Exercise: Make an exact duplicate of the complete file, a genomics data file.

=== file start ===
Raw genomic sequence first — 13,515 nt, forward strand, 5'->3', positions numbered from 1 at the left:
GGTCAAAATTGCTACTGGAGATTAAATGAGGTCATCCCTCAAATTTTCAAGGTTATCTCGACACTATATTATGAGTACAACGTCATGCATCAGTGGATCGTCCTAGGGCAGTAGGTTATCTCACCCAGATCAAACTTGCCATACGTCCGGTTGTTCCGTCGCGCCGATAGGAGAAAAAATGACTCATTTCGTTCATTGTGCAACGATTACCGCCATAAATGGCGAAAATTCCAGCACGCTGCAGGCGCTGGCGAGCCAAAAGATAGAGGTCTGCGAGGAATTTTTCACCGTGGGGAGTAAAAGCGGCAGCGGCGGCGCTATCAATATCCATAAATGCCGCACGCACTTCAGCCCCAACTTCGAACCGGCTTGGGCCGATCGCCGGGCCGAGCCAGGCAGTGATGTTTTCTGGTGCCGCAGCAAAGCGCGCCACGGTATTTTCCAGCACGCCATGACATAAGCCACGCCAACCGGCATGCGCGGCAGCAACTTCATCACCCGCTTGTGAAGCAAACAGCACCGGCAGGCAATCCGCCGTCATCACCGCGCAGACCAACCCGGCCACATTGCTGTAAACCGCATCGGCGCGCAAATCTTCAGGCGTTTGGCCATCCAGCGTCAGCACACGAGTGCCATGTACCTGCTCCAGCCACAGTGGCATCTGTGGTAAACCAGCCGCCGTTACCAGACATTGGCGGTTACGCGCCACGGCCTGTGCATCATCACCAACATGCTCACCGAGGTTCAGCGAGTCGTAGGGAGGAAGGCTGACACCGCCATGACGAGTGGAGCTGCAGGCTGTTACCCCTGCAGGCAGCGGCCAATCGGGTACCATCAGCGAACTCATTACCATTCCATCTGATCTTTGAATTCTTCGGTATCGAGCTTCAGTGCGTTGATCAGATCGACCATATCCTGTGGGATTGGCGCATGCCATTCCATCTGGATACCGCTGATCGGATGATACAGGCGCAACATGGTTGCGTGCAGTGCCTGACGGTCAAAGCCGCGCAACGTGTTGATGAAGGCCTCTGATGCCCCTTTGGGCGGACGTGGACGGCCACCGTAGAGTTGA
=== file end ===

Raw genomic sequence first — 13,515 nt, forward strand, 5'->3', positions numbered from 1 at the left:
GGTCAAAATTGCTACTGGAGATTAAATGAGGTCATCCCTCAAATTTTCAAGGTTATCTCGACACTATATTATGAGTACAACGTCATGCATCAGTGGATCGTCCTAGGGCAGTAGGTTATCTCACCCAGATCAAACTTGCCATACGTCCGGTTGTTCCGTCGCGCCGATAGGAGAAAAAATGACTCATTTCGTTCATTGTGCAACGATTACCGCCATAAATGGCGAAAATTCCAGCACGCTGCAGGCGCTGGCGAGCCAAAAGATAGAGGTCTGCGAGGAATTTTTCACCGTGGGGAGTAAAAGCGGCAGCGGCGGCGCTATCAATATCCATAAATGCCGCACGCACTTCAGCCCCAACTTCGAACCGGCTTGGGCCGATCGCCGGGCCGAGCCAGGCAGTGATGTTTTCTGGTGCCGCAGCAAAGCGCGCCACGGTATTTTCCAGCACGCCATGACATAAGCCACGCCAACCGGCATGCGCGGCAGCAACTTCATCACCCGCTTGTGAAGCAAACAGCACCGGCAGGCAATCCGCCGTCATCACCGCGCAGACCAACCCGGCCACATTGCTGTAAACCGCATCGGCGCGCAAATCTTCAGGCGTTTGGCCATCCAGCGTCAGCACACGAGTGCCATGTACCTGCTCCAGCCACAGTGGCATCTGTGGTAAACCAGCCGCCGTTACCAGACATTGGCGGTTACGCGCCACGGCCTGTGCATCATCACCAACATGCTCACCGAGGTTCAGCGAGTCGTAGGGAGGAAGGCTGACACCGCCATGACGAGTGGAGCTGCAGGCTGTTACCCCTGCAGGCAGCGGCCAATCGGGTACCATCAGCGAACTCATTACCATTCCATCTGATCTTTGAATTCTTCGGTATCGAGCTTCAGTGCGTTGATCAGATCGACCATATCCTGTGGGATTGGCGCATGCCATTCCATCTGGATACCGCTGATCGGATGATACAGGCGCAACATGGTTGCGTGCAGTGCCTGACGGTCAAAGCCGCGCAACGTGTTGATGAAGGCCTCTGATGCCCCTTTGGGCGGACGTGGACGGCCACCGTAGAGTTGA